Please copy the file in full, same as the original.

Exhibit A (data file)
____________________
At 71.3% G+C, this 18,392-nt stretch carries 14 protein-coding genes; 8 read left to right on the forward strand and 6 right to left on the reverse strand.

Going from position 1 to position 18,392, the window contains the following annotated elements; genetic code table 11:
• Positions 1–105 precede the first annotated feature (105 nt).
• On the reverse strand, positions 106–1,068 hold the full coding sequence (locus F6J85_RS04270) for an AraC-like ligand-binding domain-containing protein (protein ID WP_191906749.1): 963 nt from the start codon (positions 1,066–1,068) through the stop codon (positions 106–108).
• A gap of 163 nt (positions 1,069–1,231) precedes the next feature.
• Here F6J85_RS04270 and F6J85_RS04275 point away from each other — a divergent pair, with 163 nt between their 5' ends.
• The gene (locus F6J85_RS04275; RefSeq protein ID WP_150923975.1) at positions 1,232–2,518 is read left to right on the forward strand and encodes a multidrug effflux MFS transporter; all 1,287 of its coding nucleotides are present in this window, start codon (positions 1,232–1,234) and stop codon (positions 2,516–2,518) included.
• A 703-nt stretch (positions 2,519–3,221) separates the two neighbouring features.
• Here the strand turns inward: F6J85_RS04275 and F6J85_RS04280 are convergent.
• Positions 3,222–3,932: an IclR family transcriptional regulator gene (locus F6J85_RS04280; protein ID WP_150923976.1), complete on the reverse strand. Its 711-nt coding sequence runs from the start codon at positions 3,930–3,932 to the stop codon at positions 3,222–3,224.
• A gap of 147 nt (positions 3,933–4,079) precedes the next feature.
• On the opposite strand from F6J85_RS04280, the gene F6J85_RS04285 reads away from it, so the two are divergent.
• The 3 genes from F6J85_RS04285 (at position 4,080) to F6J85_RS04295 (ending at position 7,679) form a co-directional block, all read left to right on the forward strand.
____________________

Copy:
At 71.3% G+C, this 18,392-nt stretch carries 14 protein-coding genes; 8 read left to right on the forward strand and 6 right to left on the reverse strand.

Going from position 1 to position 18,392, the window contains the following annotated elements; genetic code table 11:
• Positions 1–105 precede the first annotated feature (105 nt).
• On the reverse strand, positions 106–1,068 hold the full coding sequence (locus F6J85_RS04270) for an AraC-like ligand-binding domain-containing protein (protein ID WP_191906749.1): 963 nt from the start codon (positions 1,066–1,068) through the stop codon (positions 106–108).
• A gap of 163 nt (positions 1,069–1,231) precedes the next feature.
• Here F6J85_RS04270 and F6J85_RS04275 point away from each other — a divergent pair, with 163 nt between their 5' ends.
• The gene (locus F6J85_RS04275; RefSeq protein ID WP_150923975.1) at positions 1,232–2,518 is read left to right on the forward strand and encodes a multidrug effflux MFS transporter; all 1,287 of its coding nucleotides are present in this window, start codon (positions 1,232–1,234) and stop codon (positions 2,516–2,518) included.
• A 703-nt stretch (positions 2,519–3,221) separates the two neighbouring features.
• Here the strand turns inward: F6J85_RS04275 and F6J85_RS04280 are convergent.
• Positions 3,222–3,932: an IclR family transcriptional regulator gene (locus F6J85_RS04280; protein ID WP_150923976.1), complete on the reverse strand. Its 711-nt coding sequence runs from the start codon at positions 3,930–3,932 to the stop codon at positions 3,222–3,224.
• A gap of 147 nt (positions 3,933–4,079) precedes the next feature.
• On the opposite strand from F6J85_RS04280, the gene F6J85_RS04285 reads away from it, so the two are divergent.
• The 3 genes from F6J85_RS04285 (at position 4,080) to F6J85_RS04295 (ending at position 7,679) form a co-directional block, all read left to right on the forward strand.